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Just starting your 2021 holiday shopping? Here’s how to buckle up for Black Friday

Diane Sartain, owner of Tutoring Toy in Salt Lake City, helps customers.
Diane Sartain, owner of Tutoring Toy in Salt Lake City, helps customers on Monday, Nov. 22, 2021.
Shafkat Anowar, Deseret News

If you’re slapping your forehead for flouting advice circulating for months that amid a global supply chain crisis, an early start to 2021 holiday shopping would be a survival necessity, there’s no need to panic.

Yet.

Sure, many online and brick-and-mortar retailers kicked off versions of their holiday sale seasons weeks ago, and earlier than ever, but most are also still reserving plenty of extra and/or limited time deals for the once-traditional kickoff on the Friday following Thanksgiving and through the busiest weekend of the year, including the online-focused Cyber Monday.

Patience, and a healthy dose of flexibility, will be the keys to completing gift lists this year, and it’s not too late to strategize about getting what you want to your own door, and the doors of your loved ones, in time for upcoming celebrations.

A survey conducted the first week of October by data analyst firm Morning Consult found about 50% of U.S. shoppers had launched early starts to their 2021 holiday shopping, but many of them, even with a jump, ran into challenges finding goods destined for gift wrapping.

Some 51% of early shoppers report stores being out of at least one item they were after, while 54% say a hoped for product was out of stock online and 49% will have to wait out a back order or delayed delivery on an early purchase.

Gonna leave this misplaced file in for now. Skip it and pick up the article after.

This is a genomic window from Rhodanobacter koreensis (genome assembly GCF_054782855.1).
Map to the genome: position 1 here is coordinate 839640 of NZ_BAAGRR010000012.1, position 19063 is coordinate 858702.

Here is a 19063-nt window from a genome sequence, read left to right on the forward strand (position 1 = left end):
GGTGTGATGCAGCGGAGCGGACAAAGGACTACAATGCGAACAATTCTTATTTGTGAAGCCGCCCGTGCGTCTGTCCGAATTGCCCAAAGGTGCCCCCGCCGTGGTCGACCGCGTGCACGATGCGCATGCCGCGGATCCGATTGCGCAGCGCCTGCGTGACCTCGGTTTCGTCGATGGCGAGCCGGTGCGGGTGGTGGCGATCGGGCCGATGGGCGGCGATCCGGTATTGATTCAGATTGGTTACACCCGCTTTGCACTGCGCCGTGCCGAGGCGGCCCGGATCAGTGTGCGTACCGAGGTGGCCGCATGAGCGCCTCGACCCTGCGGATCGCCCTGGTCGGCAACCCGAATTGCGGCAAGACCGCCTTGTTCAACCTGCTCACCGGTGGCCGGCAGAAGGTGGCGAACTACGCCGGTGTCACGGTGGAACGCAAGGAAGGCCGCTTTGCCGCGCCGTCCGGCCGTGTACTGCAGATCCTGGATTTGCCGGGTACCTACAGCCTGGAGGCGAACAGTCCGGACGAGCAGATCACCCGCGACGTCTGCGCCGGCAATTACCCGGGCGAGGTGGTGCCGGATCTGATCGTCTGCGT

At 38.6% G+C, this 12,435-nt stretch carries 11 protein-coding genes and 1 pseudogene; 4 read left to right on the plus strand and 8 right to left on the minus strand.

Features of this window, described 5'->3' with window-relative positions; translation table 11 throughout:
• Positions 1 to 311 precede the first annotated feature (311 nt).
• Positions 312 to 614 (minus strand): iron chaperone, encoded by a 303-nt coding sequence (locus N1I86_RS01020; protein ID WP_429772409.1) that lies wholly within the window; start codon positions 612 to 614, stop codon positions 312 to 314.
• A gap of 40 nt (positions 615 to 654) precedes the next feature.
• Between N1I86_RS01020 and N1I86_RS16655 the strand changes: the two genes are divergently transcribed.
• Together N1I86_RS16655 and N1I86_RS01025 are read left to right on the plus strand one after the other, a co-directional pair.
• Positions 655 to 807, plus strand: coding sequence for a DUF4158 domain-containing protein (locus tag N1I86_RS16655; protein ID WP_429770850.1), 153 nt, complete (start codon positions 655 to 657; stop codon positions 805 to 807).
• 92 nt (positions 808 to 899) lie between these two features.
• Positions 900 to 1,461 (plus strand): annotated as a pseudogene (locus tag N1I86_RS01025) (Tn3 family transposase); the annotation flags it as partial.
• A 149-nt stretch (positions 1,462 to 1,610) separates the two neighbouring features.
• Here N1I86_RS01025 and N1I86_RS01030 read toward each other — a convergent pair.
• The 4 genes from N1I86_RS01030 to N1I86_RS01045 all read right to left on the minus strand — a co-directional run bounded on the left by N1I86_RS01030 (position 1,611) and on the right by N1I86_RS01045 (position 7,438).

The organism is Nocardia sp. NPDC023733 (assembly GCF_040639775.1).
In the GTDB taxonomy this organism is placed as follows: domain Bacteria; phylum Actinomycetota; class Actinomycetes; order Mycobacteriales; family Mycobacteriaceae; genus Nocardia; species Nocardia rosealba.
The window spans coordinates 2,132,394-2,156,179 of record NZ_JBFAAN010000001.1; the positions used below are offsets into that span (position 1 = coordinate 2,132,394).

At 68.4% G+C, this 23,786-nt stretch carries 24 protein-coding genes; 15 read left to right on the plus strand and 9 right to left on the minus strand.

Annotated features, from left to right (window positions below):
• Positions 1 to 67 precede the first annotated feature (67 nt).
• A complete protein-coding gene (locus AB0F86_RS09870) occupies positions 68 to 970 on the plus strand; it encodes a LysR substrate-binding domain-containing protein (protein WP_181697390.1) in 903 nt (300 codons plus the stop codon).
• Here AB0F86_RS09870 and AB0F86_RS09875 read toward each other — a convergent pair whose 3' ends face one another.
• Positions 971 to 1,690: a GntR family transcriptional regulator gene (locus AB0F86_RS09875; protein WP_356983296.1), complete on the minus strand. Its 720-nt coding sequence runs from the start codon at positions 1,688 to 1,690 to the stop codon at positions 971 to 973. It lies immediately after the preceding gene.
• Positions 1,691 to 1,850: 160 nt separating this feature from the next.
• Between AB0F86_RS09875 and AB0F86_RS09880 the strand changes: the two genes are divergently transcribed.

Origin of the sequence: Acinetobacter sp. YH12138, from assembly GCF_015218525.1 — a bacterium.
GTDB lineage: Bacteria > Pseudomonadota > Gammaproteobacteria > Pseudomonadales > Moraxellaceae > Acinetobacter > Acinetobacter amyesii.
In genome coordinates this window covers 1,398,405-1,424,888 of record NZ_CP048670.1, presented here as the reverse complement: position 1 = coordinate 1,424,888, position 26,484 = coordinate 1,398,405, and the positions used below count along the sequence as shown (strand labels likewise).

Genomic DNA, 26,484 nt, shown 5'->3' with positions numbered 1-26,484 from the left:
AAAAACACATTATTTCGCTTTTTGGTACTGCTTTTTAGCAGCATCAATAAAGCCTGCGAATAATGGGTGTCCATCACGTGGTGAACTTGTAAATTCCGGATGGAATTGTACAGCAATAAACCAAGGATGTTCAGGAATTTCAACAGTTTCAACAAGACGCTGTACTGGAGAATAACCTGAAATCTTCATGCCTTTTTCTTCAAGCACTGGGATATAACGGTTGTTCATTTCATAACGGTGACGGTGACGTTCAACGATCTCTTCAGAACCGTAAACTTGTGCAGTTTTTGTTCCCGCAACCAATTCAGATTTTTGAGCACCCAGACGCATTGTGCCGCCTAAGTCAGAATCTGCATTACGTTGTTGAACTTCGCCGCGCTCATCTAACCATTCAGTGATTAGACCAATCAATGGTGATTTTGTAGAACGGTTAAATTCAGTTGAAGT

Those frustrations are likely to get progressively worse as experts see no near-term solutions to shipping and supply chain snarls on the horizon. Shopping dead ends could make “omnichannel” the buzzword of the season as shoppers mix their holiday spending among apps, websites and in-person retailers to find the items they’re after.

Savvy local brick-and-mortar stores appear to be well prepared to serve a bigger slice of the holiday shopping volume coming back through their doors and, for some, that is already happening.

Bill Sartain, owner of iconic Salt Lake specialty store Tutoring Toy, said in a Monday interview that his shop has been serving an unusually high volume of early holiday shoppers over the past weeks and, in spite of navigating ongoing availability and supply chain challenges, is well stocked for the season.

“People have gotten the word on supply chains,” Sartain said. “We’re certainly seeing earlier shopping and higher volumes on a daily basis than we have historically.”

Bill Sartain, owner of Tutoring Toy in Salt Lake City, helps customers on Monday, Nov. 22, 2021.
Bill Sartain, owner of Tutoring Toy in Salt Lake City, helps customers on Monday, Nov. 22, 2021.
Shafkat Anowar, Deseret News

Sartain said his store, which has been a staple for many Utah families since 1988, has been prepared for the earlier-than-usual crowds and timed its pre-holiday ordering and inventory buildup accordingly.

While he noted there have been some spotty availability issues and longer than normal lead times, Tutoring Toy is part of a 100-member buying cooperative of similar, specialty retailers in the U.S. and Canada that has given the store a measure of market wherewithal it wouldn’t be able to swing on its own. And that’s been a plus in the current circumstances that are the culmination of COVID-19 related slowdowns, pervasive labor shortages, energy issues in some manufacturing countries and record-high consumer demand.

Sartain said changes wrought by the COVID-19 pandemic have made it a little trickier to estimate how this year’s holiday shopping patterns will play out, particularly over the last few weeks of the year.